Department of Psychiatry

History of the Department

In the early 1950’s the Greater Kansas City Mental Health Foundation, a nonprofit organization specializing in mental health training, research and demonstration service delivery projects, entered into a contract with the city of Kansas City, Missouri, to reorganize and operate psychiatric services for patients of the city hospital system. A new building was constructed, namely the Psychiatric Receiving Center. It began operations in April, 1954, as the first racially integrated psychiatric hospital in Kansas City. A merger with the Child Guidance Clinic, the addition of outpatient and aftercare services and establishment of a day hospital program, combined with consultation programs developed earlier with the public school district provided the components for a comprehensive system. For its efforts in creating community-oriented comprehensive services, the Foundation was honored in 1961 by the Hospital and Community Psychiatry Institute of the American Psychiatric Association which presented the Gold Medal Award to the Psychiatric Receiving Center.

The Center was one of the early models of a community mental health center described in a book published by the Joint Information Service entitled: The Community Mental Health Center: An Analysis of Existing Models, 1964. The development of the Center was documented in the book, A Community Concern, by Epps, Barnes, and McPartland, 1965, Charles E. Thomas, publisher.

The Western Missouri Mental Health Center (now CBM) was developed through a partnership between the Missouri Division of Mental Health and the Foundation. The Psychiatric Receiving Center became a part of the State after the State enlarged the facilities and eventually purchased the property from the city of Kansas City. The State assumed responsibility for clinical and community services and the Foundation continued upon its mission of psychiatric residency training (begun in 1952), training in other disciplines, research, and special projects. On November 1, 1989, the Missouri Department of Mental Health assumed direct sponsorship for the residency training program. In 2009, Western Missouri Mental Health Center became the Center for Behavioral Medicine with a renewed commitment to treatment of long-term patients.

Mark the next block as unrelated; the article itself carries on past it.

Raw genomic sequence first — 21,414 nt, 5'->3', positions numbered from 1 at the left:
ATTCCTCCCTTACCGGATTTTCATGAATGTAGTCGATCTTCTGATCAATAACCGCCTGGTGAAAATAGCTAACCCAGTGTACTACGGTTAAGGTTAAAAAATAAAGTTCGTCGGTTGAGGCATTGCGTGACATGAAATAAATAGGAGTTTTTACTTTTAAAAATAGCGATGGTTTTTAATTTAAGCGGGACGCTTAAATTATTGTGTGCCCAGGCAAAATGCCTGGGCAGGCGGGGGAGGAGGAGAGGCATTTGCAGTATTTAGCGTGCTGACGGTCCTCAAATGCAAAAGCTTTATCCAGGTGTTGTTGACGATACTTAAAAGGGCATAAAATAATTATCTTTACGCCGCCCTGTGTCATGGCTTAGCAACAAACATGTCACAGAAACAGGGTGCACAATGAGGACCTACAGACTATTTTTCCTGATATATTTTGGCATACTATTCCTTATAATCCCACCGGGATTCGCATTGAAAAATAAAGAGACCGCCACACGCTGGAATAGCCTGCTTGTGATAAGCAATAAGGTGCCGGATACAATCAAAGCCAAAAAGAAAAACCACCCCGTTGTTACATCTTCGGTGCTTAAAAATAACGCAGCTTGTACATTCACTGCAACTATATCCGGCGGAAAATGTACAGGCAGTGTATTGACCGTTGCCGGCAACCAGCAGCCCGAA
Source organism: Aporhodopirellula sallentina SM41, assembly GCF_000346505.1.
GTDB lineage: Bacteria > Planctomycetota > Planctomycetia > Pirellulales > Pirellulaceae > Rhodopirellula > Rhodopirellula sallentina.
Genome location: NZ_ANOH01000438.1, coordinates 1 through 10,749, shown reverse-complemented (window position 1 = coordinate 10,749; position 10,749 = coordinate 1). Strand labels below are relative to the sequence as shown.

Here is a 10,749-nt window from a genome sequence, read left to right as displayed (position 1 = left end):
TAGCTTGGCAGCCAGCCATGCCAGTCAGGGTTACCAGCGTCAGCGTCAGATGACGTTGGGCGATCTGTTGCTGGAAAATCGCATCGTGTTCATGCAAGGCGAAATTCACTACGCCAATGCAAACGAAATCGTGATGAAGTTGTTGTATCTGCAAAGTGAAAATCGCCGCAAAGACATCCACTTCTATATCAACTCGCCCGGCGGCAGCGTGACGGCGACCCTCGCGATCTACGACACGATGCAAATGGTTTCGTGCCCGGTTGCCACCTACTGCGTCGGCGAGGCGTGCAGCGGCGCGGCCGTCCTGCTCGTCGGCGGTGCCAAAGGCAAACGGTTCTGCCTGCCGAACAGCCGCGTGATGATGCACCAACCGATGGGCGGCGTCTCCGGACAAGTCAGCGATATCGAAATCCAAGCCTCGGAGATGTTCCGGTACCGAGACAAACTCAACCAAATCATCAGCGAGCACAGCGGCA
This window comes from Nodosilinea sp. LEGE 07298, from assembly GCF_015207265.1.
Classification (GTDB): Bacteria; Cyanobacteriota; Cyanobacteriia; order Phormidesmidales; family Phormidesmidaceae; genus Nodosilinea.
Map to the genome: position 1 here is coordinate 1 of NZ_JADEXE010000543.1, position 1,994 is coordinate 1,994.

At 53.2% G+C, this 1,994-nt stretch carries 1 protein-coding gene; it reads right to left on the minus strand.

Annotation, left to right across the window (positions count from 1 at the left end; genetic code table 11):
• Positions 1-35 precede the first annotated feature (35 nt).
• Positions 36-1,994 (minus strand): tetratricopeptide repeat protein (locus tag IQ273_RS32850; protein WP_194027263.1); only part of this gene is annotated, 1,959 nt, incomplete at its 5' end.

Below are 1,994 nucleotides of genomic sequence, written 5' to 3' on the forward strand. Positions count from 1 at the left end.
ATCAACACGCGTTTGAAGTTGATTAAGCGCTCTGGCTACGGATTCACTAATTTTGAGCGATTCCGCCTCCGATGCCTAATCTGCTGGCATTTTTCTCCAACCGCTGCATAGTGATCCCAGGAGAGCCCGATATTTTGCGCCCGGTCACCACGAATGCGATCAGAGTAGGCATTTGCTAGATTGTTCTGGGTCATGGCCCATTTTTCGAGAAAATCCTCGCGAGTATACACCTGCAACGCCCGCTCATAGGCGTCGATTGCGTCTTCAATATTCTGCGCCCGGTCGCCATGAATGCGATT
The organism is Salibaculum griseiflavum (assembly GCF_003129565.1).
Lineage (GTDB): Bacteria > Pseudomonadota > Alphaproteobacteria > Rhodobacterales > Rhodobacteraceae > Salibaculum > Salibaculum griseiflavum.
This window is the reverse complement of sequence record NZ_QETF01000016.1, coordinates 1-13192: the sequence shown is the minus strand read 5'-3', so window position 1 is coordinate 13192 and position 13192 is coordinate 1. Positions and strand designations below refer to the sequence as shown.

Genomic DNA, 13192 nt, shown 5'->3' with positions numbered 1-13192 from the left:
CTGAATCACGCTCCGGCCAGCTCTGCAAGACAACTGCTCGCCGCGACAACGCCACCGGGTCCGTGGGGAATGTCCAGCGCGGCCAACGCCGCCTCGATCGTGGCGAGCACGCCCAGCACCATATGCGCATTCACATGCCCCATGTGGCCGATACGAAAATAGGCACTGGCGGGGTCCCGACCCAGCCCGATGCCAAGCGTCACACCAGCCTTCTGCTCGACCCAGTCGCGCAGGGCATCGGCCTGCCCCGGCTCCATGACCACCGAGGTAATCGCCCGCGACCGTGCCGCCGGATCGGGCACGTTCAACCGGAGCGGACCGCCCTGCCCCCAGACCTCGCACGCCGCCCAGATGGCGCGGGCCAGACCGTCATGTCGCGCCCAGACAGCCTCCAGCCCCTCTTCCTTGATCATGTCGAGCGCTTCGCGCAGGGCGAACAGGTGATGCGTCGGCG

In July, 1993, Central Kansas City Mental Health Services (CKCMHS) was created out of its progenitor, CBM, as a freestanding, state-owned community mental health center. In 1997 CKCMHS was purchased by Truman Medical Center and renamed Truman Medical Center Behavioral Health Network (TBHN). TBHN serves as the primary training site for residents in outpatient and community psychiatry, Emergency psychiatry as well as consultation – liaison psychiatry and also provides some acute inpatient services.

The University of Missouri-Kansas City School of Medicine accepted its first class in 1971. It is a six year school that admits students directly from high school. Upon graduation students receive both baccalaureate and medical degrees. The school, which is unique in the United States, does not operate a university hospital or graduate programs. It contracts with the departments of its affiliated hospitals for its clinical instruction of medical students and residents. Thus, Truman Medical Center and Saint Luke’s Hospital provide clinical training for the Departments of Internal Medicine, OB/GYN and Surgery. The Children’s Mercy Hospital is its Department of Pediatrics, and the medical staff members at CBM and TBHN are its Department of Psychiatry. Professional staff members at CBM and Truman Behavioral Health Services hold faculty positions in the School of Medicine and are responsible for teaching psychiatry to medical students both during their psychiatric clerkship at the Center and during rotations at other Hospital Hill Institutions.

“Hospital Hill” is located just south of downtown Kansas City and is comprised of the major health education institutions and facilities primarily devoted to services for the public sector. These include: The University of Missouri-Kansas City Schools of Medicine, Dentistry, Pharmacy and Nursing; the Truman Medical Center; the Children’s Mercy Hospital; Center for Behavioral Medicine, and Truman Behavioral Health Network.